Japan’s Aerospace Exploration Agency (JAXA) revealed on Monday that it intentionally powered down its Moon lander, part of the Smart Lander for Investigating Moon (SLIM) mission, approximately three hours after its historic and precise lunar touchdown.
Despite achieving the milestone as the fifth country to successfully perform a soft lunar landing, uncertainties arose when JAXA couldn’t confirm if the lightweight craft’s solar batteries were generating power post-landing.
Before remotely deactivating the lander, mission control successfully received technical and image data from SLIM’s descent and lunar surface interactions. JAXA expressed relief, stating, “According to telemetry data, SLIM’s solar cells are facing west.” The agency believes that if sunlight hits the Moon from the west in the future, there’s a possibility of power generation, and preparations for restoration are underway.
SLIM, among various new lunar missions globally, represents a collaborative effort between governments and private firms, marking 50 years since the first human Moon landing. Notwithstanding common challenges such as crash landings and communication failures, only four other countries – the United States, the Soviet Union, China, and India – have achieved lunar landings.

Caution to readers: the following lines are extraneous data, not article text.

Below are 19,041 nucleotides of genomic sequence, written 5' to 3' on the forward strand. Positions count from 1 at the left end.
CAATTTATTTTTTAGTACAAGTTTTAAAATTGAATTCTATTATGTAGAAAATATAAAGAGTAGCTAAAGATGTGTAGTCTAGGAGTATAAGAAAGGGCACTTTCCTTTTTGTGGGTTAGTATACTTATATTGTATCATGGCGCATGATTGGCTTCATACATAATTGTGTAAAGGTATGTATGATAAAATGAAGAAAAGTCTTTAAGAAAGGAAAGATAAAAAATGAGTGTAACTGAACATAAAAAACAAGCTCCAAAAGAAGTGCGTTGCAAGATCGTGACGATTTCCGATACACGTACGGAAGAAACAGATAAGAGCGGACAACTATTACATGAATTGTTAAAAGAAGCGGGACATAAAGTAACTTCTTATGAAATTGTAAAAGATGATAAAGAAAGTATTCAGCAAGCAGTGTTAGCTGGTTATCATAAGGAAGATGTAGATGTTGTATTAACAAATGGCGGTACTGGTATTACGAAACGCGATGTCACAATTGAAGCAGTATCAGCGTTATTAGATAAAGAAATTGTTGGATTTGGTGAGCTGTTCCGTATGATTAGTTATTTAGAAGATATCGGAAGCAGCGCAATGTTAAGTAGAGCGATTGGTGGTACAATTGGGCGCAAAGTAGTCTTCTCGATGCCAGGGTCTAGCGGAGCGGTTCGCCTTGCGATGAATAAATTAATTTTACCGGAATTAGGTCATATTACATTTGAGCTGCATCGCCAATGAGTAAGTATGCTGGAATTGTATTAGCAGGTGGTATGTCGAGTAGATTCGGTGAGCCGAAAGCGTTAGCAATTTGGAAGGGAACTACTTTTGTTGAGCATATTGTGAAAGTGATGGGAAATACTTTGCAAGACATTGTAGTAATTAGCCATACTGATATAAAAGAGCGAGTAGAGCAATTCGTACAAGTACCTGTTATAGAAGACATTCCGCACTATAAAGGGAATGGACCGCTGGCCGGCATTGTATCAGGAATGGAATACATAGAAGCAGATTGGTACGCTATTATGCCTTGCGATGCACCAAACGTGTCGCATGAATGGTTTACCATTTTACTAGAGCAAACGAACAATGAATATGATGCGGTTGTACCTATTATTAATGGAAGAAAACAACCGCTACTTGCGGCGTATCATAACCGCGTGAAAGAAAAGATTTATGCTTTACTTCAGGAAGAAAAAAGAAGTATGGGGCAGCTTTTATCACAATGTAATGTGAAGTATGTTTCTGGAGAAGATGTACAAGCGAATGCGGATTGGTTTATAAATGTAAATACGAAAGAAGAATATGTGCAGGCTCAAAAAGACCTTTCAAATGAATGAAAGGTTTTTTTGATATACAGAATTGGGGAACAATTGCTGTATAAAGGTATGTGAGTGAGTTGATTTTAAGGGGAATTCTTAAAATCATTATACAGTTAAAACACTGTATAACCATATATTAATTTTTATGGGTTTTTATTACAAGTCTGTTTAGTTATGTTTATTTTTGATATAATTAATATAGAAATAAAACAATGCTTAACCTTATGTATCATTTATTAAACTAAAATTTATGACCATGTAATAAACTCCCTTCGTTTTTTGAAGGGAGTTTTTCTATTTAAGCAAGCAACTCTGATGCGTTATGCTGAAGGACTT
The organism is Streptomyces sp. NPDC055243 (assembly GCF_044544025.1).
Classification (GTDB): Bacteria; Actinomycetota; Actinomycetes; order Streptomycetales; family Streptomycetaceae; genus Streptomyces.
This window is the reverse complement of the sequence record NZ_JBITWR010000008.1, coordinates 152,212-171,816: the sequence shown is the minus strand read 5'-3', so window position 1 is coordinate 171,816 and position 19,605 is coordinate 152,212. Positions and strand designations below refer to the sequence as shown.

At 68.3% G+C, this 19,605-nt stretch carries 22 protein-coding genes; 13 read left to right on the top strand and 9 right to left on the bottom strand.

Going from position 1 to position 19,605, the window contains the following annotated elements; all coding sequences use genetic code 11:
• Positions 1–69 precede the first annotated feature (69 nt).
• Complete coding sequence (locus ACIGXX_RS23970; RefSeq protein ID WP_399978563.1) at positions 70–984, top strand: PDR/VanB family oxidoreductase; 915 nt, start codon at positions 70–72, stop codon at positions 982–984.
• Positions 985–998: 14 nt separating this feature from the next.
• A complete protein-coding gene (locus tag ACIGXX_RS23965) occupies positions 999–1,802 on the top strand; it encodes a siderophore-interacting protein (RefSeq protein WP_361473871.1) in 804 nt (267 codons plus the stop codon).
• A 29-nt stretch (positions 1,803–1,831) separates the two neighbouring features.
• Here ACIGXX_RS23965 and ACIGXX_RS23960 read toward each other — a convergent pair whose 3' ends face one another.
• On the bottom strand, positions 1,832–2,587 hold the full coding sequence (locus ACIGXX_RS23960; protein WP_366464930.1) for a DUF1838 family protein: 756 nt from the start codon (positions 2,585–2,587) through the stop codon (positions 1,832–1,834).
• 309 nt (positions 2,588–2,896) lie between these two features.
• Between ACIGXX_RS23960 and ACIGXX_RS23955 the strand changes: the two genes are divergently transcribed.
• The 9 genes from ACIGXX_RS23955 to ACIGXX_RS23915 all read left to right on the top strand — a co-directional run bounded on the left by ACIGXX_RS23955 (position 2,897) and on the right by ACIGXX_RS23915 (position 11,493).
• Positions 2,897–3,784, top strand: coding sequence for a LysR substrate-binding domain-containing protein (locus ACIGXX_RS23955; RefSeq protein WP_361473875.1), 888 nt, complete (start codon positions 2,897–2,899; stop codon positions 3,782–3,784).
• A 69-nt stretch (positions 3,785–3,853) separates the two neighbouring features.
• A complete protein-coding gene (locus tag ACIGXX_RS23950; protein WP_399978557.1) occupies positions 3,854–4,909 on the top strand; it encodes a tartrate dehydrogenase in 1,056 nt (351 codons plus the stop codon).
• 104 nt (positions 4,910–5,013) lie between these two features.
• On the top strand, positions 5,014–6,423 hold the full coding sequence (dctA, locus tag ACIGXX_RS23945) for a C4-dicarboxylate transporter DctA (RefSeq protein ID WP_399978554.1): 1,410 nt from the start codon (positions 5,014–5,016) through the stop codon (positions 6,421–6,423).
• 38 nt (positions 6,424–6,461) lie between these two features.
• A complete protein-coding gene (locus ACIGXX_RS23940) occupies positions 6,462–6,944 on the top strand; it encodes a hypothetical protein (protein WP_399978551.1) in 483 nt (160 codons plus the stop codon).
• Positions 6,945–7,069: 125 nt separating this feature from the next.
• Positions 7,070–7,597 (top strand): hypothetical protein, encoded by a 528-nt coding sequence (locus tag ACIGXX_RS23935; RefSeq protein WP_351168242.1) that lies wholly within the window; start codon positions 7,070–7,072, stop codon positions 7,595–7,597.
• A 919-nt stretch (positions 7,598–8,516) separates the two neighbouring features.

JAXA clarified that SLIM’s battery was intentionally disconnected just before 3:00 am when it had 12 percent power remaining. This precautionary measure aimed to prevent any hindrance to a potential restart of the lander. The agency is currently conducting a detailed analysis of the data to determine if SLIM achieved its goal of landing within 100 meters of the intended spot, situated in a lunar crater revealing the Moon’s mantle.
Two probes deployed successfully during the mission, with one equipped with a transmitter and another designed to explore the lunar surface while transmitting images back to Earth. Despite some deviations from the original plan, JAXA expressed optimism about producing meaningful results and is set to make further announcements this week regarding the mission’s outcomes and the status of the SLIM craft.
This achievement follows previous setbacks in Japanese lunar exploration, including the unsuccessful lunar probe Omotenashi in 2022 and a private company’s failed attempt in April to land on the Moon, underscoring the complexities and uncertainties inherent in lunar missions.